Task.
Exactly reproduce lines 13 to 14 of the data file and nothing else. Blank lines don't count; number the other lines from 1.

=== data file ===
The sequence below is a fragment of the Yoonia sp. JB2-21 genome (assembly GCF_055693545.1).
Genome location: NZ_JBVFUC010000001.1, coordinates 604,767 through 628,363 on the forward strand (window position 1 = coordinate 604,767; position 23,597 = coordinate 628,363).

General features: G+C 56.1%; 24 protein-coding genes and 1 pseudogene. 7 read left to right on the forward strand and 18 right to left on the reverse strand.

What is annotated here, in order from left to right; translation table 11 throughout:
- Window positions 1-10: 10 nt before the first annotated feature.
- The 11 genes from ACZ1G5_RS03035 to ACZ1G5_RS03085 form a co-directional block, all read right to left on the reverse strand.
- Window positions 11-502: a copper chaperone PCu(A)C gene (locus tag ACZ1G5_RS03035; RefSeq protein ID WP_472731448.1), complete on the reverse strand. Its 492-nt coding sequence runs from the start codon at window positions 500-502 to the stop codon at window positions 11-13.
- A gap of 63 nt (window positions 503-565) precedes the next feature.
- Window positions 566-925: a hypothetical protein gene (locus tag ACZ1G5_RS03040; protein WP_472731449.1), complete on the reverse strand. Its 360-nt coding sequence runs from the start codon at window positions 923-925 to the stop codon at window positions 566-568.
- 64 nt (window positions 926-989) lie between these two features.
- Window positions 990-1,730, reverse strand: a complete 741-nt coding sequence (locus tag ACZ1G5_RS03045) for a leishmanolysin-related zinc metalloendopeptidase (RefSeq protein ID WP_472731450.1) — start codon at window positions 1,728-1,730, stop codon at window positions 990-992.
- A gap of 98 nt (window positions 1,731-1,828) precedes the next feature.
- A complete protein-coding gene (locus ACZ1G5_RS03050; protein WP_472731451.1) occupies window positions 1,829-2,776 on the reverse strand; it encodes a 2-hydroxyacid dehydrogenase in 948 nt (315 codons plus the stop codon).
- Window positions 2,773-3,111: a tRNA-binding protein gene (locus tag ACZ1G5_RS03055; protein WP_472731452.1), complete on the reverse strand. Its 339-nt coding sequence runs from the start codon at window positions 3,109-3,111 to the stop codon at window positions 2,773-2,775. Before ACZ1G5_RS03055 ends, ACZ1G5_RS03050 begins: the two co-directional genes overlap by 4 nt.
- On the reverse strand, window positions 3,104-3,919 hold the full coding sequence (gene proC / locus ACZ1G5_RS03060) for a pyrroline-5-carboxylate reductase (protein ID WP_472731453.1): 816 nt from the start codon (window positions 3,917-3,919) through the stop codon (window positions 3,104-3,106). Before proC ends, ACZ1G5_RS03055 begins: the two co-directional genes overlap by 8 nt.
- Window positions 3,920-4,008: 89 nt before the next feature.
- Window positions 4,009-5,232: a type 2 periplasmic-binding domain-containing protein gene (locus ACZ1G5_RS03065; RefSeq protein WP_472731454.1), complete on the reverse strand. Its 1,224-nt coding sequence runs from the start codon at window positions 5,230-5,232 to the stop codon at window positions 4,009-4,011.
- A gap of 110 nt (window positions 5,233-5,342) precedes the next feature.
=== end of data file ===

- A complete protein-coding gene (locus ACZ1G5_RS03050; protein WP_472731451.1) occupies window positions 1,829-2,776 on the reverse strand; it encodes a 2-hydroxyacid dehydrogenase in 948 nt (315 codons plus the stop codon).
- Window positions 2,773-3,111: a tRNA-binding protein gene (locus tag ACZ1G5_RS03055; protein WP_472731452.1), complete on the reverse strand. Its 339-nt coding sequence runs from the start codon at window positions 3,109-3,111 to the stop codon at window positions 2,773-2,775. Before ACZ1G5_RS03055 ends, ACZ1G5_RS03050 begins: the two co-directional genes overlap by 4 nt.